American Black Muslim leader Malcolm X

Malcolm X has been described as one of the greatest and most influential African Americans in history. He is credited with raising the self-esteem of black Americans and reconnecting them with their African heritage. He is largely responsible for the spread of Islam in the black community in the United States. Many African Americans, especially those who lived in cities in the Northern and Western United States felt that Malcolm X articulated their complaints concerning inequality better than the mainstream civil rights movement did.


Malcolm X

Denzel Washington playing the role of Malcolm in the movie Malcolm X

Malcolm X, later called Al-Hajj Malik El-Shabazz, saw and experienced many positive things. Generosity and open heartedness were qualities which were impressed on him by the welcome which he received in many places. He saw brotherhood and the brotherhood of different races and this led him to disclaim racism and to say:

“I am not a racist... In the past I permitted myself to be used...to make sweeping indictments of all white people, the entire white race, and these generalizations have caused injuries to some whites who perhaps did not deserve to be hurt. Because of the spiritual enlightenment which I was blessed to receive as the result of my recent pilgrimage to the Holy City of Mecca, I no longer subscribe to sweeping indictments of any one race. I am now striving to live the life of a true Sunni Muslim. I must repeat that I am not a racist nor do I subscribe to the tenets of racism. I can state in all sincerity that I wish nothing but freedom, justice and equality, life, liberty and the pursuit of happiness for all people.”

(The preceding material was excerpted from a quote in an article written by the Institute for Islamic Education from the Autobiography of Malcolm X with assistance from Alex Haley, the author of Roots).

Malcolm X was born Malcolm Little on May 19, 1925 in Omaha, Nebraska. His mother, Louis Norton Little, was a homemaker occupied with the family's eight children. His father, Earl Little, was an outspoken Baptist minister and avid supporter of Black Nationalist leader Marcus Garvey. Earl's civil rights activism prompted death threats from the white supremacist organization Black Legion, forcing the family to relocate twice before Malcolm's fourth birthday. Regardless of the Little's efforts to elude the Legion, in 1929 their Lansing, Michigan home was burned to the ground, and two years later Earl's mutilated body was found lying across the town's trolley tracks. Police ruled both accidents, but the Little's were certain that members of the Black Legion were responsible. Louise had an emotional breakdown several years after the death of her husband and was committed to a mental institution. Her children were split up amongst various foster homes and orphanages.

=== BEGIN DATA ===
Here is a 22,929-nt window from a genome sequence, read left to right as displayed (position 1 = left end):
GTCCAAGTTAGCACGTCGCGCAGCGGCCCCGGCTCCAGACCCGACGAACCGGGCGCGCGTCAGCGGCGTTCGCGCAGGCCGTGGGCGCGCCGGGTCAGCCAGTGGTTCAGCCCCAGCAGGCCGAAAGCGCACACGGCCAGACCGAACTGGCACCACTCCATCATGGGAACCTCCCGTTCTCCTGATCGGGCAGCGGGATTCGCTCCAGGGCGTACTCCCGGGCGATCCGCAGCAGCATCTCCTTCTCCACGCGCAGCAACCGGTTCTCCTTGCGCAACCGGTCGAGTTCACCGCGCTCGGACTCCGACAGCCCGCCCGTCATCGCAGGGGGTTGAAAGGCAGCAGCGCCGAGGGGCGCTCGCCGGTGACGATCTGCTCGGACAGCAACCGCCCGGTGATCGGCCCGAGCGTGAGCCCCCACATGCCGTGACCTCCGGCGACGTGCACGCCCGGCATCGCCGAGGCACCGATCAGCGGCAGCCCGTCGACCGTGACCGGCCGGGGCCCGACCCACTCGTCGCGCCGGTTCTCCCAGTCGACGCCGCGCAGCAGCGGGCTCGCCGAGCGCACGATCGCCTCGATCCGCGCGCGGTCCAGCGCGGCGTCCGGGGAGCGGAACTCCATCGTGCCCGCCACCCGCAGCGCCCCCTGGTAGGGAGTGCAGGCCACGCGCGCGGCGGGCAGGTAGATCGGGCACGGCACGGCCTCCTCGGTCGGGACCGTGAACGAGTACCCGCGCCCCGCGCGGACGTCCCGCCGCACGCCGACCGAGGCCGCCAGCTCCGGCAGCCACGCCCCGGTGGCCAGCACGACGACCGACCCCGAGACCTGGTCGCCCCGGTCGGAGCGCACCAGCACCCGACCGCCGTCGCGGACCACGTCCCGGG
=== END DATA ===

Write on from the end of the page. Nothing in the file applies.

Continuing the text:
Malcolm was a smart, focused student and graduated from junior high at the top of his class. However, when a favorite teacher told Malcolm his dream of becoming a lawyer was “no realistic goal for a nigger,” Malcolm lost interest in school. He dropped out, spent some time in Boston, Massachusetts working various odd jobs, and then traveled to Harlem, New York where he committed petty crimes. By 1942 Malcolm was coordinating various narcotics, prostitution and gambling rings.

Eventually Malcolm and his buddy, Malcolm ‘Shorty’ Jarvis, moved back to Boston, where they were arrested and convicted on burglary charges in 1946. Malcolm placated himself by using the seven-year prison sentence to further his education. It was during this period of self-enlightenment that Malcolm's brother Reginald visited and discussed his recent conversion to the Muslim religious organization the Nation of Islam.

Intrigued, Malcolm studied the teachings of Nation of Islam leader Elijah Muhammad. Muhammad taught that white society actively worked to keep African-Americans from empowering themselves and achieving political, economic and social success. Among other goals, the Nation of Islam fought for a state of their own, separate from one inhabited by white people. By the time he was paroled in 1952, Malcolm was a devoted follower with the new surname ‘X’. He considered ‘Little’ a slave name and chose the ‘X’ to signify his lost tribal name.

Intelligent and articulate, Malcolm was appointed a minister and national spokesman for the Nation of Islam. Elijah Muhammad also charged him with establishing new mosques in cities such as Detroit, Michigan and Harlem, New York. Malcolm utilized newspaper columns, radio and television to communicate the Nation of Islam's message across the United States.

His charisma, drive and conviction attracted an astounding number of new members. Malcolm was largely credited with increasing membership in the Nation of Islam from 500 in 1952 to 30,000 in 1963.The crowds and controversy surrounding Malcolm made him a media magnet. He was featured in a week-long television special with Mike Wallace in 1959, The Hate That Hate Produced that explored fundamentals of the Nation of Islam and Malcolm's emergence as one of its most important leaders. After the special, Malcolm was faced with the uncomfortable reality that his fame had eclipsed that of his mentor Elijah Muhammad.

Racial tensions ran increasingly high during the early 1960s. In addition to the media, Malcolm's vivid personality had captured the government's attention. As membership in the Nation of Islam continued to grow, FBI agents infiltrated the organization (one even acted at Malcolm's bodyguard) and secretly placed bugs, wiretaps and cameras surveillance equipment to monitor the group's activities.

Since his conversion Malcolm had strictly adhered to the teachings of Islam and he married Betty Shabazz in 1958.

When Malcolm received criticism after the assassination of President John F Kennedy for saying, “(Kennedy) never foresaw that the chickens would come home to roost so soon,” Elija Muhammad ‘silenced’ him for 90 days. Malcolm suspected he was silenced for another reason. In March 1964 he terminated his relationship with the Nation of Islam and founded the Muslim Mosque, Inc.